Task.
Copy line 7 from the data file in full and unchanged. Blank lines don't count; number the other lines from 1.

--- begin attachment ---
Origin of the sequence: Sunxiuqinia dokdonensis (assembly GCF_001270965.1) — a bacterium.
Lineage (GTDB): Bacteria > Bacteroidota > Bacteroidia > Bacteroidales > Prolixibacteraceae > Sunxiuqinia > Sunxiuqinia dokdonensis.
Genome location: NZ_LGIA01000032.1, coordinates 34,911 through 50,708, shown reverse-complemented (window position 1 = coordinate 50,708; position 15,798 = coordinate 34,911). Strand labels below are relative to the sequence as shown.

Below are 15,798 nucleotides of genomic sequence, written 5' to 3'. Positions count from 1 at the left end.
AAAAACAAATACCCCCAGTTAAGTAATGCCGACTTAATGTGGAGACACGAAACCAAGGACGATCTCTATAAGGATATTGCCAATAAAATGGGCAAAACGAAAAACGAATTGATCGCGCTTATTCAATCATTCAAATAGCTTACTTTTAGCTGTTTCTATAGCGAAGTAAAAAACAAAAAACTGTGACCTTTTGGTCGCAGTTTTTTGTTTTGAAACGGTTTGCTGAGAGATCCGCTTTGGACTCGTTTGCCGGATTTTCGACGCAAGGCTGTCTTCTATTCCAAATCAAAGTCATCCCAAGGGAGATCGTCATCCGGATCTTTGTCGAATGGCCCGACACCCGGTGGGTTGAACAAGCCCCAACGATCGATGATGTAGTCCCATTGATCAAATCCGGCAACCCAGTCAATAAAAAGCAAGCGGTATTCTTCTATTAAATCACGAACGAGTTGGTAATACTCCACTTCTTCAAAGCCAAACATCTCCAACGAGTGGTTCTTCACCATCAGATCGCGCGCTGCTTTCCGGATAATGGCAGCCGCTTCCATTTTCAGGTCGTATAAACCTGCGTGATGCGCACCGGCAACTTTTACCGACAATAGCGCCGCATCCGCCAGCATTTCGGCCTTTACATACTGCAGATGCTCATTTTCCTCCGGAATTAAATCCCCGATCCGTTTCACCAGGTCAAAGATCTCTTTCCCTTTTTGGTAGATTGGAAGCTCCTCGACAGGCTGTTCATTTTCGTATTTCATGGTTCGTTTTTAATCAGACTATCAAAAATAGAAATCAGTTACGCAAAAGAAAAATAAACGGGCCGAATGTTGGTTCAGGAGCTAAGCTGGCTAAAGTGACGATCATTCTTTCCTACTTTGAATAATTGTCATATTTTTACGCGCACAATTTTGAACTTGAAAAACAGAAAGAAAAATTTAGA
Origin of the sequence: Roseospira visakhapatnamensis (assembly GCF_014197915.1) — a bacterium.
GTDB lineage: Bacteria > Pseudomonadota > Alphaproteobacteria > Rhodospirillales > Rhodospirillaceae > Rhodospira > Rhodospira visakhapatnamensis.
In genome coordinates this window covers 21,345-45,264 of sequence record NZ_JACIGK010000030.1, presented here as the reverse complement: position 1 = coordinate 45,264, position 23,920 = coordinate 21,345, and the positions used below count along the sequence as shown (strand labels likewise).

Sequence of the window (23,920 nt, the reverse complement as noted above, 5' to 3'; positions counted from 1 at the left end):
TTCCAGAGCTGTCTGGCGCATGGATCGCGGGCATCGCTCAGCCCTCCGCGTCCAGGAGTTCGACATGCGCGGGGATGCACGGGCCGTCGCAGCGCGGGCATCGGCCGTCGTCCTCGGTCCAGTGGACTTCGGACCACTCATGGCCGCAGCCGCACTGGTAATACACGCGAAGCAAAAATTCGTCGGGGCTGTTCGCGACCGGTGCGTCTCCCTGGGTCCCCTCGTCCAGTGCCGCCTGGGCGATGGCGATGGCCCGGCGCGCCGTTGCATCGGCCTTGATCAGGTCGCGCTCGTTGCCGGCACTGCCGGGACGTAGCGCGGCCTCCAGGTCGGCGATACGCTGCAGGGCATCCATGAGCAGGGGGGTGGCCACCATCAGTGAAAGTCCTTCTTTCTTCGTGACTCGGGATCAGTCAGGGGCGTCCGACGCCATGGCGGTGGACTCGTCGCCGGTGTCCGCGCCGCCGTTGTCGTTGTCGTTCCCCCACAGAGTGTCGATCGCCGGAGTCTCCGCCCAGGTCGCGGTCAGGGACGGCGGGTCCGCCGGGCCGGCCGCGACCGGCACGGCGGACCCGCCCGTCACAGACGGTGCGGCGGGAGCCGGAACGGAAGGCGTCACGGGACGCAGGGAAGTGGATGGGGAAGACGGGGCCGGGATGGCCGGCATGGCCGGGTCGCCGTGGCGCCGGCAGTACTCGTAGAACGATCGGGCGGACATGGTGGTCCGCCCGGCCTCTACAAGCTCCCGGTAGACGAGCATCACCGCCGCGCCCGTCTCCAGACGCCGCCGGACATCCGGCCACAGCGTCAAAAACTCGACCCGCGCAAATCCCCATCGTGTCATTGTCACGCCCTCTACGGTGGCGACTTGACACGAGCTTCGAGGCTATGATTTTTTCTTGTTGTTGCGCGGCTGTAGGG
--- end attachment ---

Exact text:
GTDB lineage: Bacteria > Pseudomonadota > Alphaproteobacteria > Rhodospirillales > Rhodospirillaceae > Rhodospira > Rhodospira visakhapatnamensis.